The First-Time Homebuyer Credit program that kept the housing industry afloat this year also led to hundreds of millions of dollars in fraudulent or erroneous claims.
The program allows a first-time homebuyer to claim a refundable tax credit of up to $8,000. The credit is supposed to expire on December 1, but the real estate and construction industry, and some members of Congress, are pushing to extend and expand the program beyond the cutoff date. However, a new report by the Treasury Departments Inspector General for Tax Administration uncovered a widespread amount of fraud or misapplication of the credit.
TIGTAs report found that 19,351 taxpayers claimed $139.4 million in credits for homes they had not yet purchased, but would allegedly purchase in the future. In addition, 70,005 taxpayers claimed more than $479 million in credits, despite indications that they were not first-time homebuyers. TIGTA also identified 582 taxpayers under 18 years of age who claimed almost $4 million in First-Time Homebuyer Credits. The youngest taxpayers receiving the credit were four years old.
Contract law generally exempts children under the age of 18 from being bound by the terms of a contract, said TIGTA Inspector General J. Russell George in testimony before the House Ways and Means Oversight Subcommittee on Thursday. Therefore, it is unlikely that these taxpayers would have entered into an arms-length transaction for the purchase of a home.
Congress originally created the credit as part of the Housing and Economic Recovery Act of 2008 to allow taxpayers who purchased a home between April 8, 2008, and July 1, 2009, to claim a credit of up to $7,500. The American Recovery and Reinvestment Act of 2009 extended the credit to homes purchased prior to Dec. 1, 2009, and increased the maximum credit to $8,000.
In November 2008, TIGTA recommended that the IRS use the information provided by taxpayers seeking the credit to verify their eligibility. TIGTA also recommended that the IRS require taxpayers to provide documentation to verify a home purchase, such as a U.S. Department of Housing and Urban Development Settlement Statement issued to homebuyers at closing. The IRS disagreed with both recommendations, stating that other strategies being employed would mitigate TIGTA's concerns.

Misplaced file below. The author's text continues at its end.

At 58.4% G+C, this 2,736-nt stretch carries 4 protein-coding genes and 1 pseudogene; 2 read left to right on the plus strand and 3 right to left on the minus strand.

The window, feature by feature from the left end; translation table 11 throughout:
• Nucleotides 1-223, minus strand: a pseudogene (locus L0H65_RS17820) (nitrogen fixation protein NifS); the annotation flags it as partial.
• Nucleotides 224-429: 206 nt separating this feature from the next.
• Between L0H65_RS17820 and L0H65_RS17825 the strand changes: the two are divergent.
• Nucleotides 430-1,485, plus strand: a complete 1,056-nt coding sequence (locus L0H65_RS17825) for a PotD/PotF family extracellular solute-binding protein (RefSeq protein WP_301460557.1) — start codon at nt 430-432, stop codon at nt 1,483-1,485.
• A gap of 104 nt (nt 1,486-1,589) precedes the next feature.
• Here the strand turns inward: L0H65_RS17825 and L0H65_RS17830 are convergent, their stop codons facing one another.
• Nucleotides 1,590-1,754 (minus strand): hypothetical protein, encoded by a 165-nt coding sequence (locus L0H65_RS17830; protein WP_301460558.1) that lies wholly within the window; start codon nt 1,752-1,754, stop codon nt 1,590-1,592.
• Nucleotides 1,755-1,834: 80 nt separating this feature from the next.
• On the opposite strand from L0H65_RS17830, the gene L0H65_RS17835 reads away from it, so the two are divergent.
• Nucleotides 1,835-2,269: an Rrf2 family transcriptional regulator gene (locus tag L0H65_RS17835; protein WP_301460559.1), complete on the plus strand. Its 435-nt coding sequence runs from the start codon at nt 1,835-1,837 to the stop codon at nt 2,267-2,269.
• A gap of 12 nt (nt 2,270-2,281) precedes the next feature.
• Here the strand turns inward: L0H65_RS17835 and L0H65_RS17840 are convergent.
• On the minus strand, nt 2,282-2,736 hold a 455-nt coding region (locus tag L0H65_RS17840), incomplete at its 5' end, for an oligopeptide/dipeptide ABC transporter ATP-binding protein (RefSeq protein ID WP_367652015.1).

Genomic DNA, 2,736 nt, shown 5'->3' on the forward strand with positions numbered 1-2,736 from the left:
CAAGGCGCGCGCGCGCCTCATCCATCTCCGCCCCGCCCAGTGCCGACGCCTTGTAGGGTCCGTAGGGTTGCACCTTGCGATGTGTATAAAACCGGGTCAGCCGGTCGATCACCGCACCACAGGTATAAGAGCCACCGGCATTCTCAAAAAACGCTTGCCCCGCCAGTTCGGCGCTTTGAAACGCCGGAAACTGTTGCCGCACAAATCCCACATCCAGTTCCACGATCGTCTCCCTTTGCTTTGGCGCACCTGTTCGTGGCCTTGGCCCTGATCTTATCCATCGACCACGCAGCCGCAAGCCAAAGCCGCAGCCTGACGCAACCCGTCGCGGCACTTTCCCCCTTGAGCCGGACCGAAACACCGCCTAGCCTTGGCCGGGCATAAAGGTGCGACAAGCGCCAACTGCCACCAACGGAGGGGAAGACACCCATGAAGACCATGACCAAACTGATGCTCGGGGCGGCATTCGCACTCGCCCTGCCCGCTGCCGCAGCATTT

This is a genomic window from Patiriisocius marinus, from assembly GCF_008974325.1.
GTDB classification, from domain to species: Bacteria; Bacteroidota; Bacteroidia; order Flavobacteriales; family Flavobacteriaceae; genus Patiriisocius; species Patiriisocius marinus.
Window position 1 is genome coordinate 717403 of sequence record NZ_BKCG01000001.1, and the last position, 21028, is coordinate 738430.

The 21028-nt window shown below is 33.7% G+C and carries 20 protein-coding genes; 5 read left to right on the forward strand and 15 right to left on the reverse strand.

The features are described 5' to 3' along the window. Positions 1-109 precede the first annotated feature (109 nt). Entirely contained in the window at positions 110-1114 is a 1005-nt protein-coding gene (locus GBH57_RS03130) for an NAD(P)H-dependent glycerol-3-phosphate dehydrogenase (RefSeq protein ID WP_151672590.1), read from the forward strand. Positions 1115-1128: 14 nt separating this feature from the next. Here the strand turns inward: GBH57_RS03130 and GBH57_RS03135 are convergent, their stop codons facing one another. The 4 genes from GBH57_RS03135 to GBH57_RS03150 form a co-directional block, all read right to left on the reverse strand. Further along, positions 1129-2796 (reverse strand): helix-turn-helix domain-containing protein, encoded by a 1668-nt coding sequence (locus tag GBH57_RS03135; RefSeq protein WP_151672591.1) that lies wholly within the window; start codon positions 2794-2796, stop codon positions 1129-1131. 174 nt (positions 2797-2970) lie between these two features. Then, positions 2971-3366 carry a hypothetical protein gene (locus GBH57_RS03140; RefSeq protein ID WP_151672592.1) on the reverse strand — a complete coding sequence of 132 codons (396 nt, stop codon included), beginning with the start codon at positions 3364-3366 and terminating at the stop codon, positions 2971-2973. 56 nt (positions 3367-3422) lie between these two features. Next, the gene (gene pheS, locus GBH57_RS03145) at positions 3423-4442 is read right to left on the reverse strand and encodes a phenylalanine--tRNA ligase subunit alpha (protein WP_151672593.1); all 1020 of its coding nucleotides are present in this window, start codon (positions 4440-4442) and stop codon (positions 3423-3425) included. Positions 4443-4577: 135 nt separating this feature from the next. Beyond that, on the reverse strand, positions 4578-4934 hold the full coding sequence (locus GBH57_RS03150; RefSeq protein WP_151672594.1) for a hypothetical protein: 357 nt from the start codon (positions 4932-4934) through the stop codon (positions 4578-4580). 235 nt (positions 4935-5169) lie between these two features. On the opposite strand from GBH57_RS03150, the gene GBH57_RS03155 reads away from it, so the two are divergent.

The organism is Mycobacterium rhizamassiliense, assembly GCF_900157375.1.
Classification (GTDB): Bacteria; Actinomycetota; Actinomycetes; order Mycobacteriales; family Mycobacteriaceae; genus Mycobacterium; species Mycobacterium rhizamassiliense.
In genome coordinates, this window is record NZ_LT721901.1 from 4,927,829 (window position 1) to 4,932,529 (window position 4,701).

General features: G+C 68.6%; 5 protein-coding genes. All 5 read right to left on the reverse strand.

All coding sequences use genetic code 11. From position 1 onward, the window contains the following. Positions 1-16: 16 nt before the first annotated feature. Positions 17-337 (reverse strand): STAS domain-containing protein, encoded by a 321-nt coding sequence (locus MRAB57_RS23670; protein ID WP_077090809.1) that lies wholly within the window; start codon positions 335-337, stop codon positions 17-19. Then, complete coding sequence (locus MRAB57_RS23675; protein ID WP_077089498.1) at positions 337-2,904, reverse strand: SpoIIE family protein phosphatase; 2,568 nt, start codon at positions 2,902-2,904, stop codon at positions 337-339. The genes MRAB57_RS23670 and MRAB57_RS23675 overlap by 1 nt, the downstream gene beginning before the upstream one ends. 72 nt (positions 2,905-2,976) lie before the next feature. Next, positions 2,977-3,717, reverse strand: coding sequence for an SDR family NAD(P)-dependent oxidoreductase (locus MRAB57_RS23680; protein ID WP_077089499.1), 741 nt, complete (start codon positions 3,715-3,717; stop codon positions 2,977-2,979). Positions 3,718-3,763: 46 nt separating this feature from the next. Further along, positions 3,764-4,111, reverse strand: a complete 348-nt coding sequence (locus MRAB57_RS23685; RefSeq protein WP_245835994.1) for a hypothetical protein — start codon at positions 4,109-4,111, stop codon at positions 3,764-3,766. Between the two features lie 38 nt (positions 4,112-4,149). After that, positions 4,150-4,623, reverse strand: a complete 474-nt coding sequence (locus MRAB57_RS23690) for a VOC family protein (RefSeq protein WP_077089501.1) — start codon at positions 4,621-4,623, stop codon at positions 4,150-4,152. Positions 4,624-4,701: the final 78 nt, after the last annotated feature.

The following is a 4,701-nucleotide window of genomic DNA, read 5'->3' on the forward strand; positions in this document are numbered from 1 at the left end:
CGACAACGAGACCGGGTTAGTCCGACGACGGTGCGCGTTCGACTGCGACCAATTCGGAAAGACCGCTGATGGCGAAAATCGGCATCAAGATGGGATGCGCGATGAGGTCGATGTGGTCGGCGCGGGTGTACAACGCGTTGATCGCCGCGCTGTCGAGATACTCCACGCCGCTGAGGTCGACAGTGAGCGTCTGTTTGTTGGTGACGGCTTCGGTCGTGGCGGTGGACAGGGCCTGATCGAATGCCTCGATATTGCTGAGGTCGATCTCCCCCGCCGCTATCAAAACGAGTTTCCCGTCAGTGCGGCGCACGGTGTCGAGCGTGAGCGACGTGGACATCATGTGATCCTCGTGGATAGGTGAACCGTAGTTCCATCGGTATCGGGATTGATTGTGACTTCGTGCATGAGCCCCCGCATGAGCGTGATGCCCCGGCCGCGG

TIGTA is blaming the IRSs inaction on its recommendations for the large number of fraudulent credits.
"Steps taken by the IRS prior to the 2009 filing season were not sufficient to prevent waste, fraud, error and abuse," said George in a statement. "The IRS should immediately implement TIGTA's recommendations in order to prevent further fraud and abuse of First-Time Homebuyer Credits."
IRS deputy commissioner for services and enforcement Linda Stiff defended the agencys record during the congressional hearing. In administering the FTHBC program, the IRS has undertaken significant outreach to ensure that taxpayers are aware of the benefit, developed new forms and instructions to allow taxpayers to file the claim, and instituted significant compliance programs to ensure that those claims are valid, she said in her prepared testimony. As with any tax credit, the IRS must run a balanced program aimed at delivering the benefits that the legislation provides, while ensuring that appropriate controls are in place to minimize errors and fraud.
As of Aug. 22, 2009, over 1.4 million taxpayers have claimed the credit for homes purchased in 2008 and 2009, representing foregone tax revenue of about $10 billion, according to preliminary IRS data cited in a report by the Government Accountability Office. Fifty-nine percent of the taxpayers claiming the credit had an adjusted gross income of less than $50,000 and the credit was disproportionately claimed by taxpayers in the $25,000 to $100,000 AGI range.
Rep. John Lewis, D-Ga., chairman of the House subcommittee holding the hearing, said afterward that he had introduced legislation to give the IRS extra authority to identify and block dubious claims for the credit and require taxpayers to provide documents with their tax returns to prove they had legitimately claimed the credit.
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